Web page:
I came to Lichfield following in the footsteps of my great-grandfather James Comerford about 70 years earlier. Like him, I was seeking the story of origins of the Comberford family, which was intimately linked with Lichfield for many generations, spanning centuries of the history of the family.
At the time, I accepted the long-standing belief my Comerford family was descended from the Comberford family which took its name from Comberford, east of Lichfield and north of Tamworth. Although research has since challenged that popular myth, my own links with Lichfield have continued over the decades.
Comberford village is in the Parish of Wigginton and Alrewas, within Lichfield District Council. In 1934, Wigginton and Comberford were transferred from the former Tamworth Rural District to Lichfield Rural District. Lichfield City Council and Lichfield Rural District Council were amalgamated in 1974 as Lichfield District Council, and Comberford Hall, Comberford Lodge and Comberford Manor Farm are among the Grade II historic buildings in Lichfield District.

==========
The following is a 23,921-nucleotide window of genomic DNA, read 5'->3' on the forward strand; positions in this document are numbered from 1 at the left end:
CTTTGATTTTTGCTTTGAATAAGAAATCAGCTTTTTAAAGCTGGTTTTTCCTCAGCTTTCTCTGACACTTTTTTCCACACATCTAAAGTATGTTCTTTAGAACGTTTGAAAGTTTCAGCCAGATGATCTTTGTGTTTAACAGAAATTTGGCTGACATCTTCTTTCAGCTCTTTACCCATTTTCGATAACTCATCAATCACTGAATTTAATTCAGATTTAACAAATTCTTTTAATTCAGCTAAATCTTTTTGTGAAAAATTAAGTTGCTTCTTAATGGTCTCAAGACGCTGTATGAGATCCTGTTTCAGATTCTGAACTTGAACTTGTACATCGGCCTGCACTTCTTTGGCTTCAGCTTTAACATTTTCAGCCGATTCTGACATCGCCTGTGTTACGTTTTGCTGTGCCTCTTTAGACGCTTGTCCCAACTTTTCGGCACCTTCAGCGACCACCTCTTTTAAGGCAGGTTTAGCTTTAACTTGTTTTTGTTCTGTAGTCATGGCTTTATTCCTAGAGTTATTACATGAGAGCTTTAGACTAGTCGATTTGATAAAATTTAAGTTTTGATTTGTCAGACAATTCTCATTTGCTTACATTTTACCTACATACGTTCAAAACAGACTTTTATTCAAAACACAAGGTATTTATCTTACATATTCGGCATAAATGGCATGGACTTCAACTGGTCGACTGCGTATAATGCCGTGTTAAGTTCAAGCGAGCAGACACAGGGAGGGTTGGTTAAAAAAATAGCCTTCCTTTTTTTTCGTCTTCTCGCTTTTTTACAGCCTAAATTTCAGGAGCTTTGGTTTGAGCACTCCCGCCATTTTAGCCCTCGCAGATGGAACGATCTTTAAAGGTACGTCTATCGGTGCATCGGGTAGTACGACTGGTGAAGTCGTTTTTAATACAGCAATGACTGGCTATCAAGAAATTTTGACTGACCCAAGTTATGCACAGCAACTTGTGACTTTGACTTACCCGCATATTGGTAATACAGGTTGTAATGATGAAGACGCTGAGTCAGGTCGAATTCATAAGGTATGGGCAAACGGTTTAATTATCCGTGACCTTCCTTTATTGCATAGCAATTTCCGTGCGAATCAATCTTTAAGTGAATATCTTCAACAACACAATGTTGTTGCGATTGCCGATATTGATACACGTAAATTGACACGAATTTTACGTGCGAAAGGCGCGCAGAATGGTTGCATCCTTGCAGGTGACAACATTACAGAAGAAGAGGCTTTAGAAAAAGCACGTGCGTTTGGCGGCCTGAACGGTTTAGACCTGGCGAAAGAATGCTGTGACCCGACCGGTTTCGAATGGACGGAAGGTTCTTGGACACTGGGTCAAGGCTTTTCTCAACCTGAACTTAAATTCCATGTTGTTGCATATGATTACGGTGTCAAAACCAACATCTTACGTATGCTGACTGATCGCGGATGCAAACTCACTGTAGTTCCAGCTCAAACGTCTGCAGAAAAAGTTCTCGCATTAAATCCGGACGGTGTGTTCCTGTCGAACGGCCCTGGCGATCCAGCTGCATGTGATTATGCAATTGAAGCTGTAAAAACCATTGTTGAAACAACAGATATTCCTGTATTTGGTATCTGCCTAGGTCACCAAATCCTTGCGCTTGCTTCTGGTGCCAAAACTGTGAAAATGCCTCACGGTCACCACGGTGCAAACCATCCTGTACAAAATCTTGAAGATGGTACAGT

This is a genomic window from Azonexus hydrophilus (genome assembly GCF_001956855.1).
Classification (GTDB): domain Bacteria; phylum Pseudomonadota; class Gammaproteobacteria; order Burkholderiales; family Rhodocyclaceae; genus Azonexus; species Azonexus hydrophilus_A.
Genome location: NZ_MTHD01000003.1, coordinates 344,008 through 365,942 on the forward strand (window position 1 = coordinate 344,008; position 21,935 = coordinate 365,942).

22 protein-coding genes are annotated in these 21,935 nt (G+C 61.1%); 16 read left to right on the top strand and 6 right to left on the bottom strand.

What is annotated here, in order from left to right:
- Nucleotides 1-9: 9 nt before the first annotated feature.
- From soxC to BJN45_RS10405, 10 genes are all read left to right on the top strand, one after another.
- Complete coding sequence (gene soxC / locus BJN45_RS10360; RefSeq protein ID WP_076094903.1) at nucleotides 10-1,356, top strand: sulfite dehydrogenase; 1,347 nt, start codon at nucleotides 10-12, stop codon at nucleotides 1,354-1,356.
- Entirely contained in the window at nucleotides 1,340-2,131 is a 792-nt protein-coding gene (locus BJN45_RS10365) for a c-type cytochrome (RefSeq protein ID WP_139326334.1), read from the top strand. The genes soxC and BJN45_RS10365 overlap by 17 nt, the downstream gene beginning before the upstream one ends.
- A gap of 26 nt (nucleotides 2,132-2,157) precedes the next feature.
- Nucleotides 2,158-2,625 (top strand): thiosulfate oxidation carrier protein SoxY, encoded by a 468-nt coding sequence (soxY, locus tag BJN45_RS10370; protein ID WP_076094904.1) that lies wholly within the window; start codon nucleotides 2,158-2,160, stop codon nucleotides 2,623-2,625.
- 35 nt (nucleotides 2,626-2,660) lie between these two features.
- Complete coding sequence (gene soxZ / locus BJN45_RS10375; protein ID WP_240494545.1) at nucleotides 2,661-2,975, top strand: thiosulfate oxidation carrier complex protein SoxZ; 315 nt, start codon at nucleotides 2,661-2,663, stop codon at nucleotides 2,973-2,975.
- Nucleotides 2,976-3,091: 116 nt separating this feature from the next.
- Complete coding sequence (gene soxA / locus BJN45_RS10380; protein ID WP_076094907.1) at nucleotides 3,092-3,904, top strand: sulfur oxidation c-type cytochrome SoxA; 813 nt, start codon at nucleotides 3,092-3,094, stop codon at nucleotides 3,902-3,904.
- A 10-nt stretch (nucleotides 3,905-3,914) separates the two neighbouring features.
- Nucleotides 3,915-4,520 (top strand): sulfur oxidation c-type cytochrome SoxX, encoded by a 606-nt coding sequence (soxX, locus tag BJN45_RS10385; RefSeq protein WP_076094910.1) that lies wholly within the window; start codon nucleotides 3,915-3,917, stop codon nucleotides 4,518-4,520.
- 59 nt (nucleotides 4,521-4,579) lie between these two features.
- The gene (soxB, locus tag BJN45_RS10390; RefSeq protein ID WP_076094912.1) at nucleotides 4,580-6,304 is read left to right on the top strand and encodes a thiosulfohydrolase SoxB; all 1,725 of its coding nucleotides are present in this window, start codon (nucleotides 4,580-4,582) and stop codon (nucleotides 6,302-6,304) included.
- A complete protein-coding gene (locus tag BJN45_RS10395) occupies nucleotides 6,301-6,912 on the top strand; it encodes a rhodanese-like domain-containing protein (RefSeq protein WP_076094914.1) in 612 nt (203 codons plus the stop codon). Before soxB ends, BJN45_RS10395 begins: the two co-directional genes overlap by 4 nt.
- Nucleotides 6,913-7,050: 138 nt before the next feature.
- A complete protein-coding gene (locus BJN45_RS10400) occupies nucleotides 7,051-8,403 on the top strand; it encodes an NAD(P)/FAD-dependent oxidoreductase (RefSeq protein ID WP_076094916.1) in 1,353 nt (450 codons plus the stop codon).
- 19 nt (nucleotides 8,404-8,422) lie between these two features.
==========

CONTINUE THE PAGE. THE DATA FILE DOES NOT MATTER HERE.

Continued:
Successive generations of the Comberford family were involved in the civic, political, social and ecclesiastical life of Lichfield over the centuries.
Alanus de Cumberford, or Alan of Comberford, who was living in Comberford in the reign of William I or II, ca 1070-1120, also held land at Chesterfield, near Shenstone, south-west of Lichfield. A generation later, in the reign of Henry I (1100-1135), Alanus de Comberford held lands at Chesterfield. In 1166, yet another Alanus de Comberford was “dominus de Comberford.” When he received a grant of the manor and lands of Wigginton, the witnesses included Nicholao de Licefelde [of Lichfield]. In the reign of Richard I (1189-1199), the Comberford family owned the Manor of Chesterfield.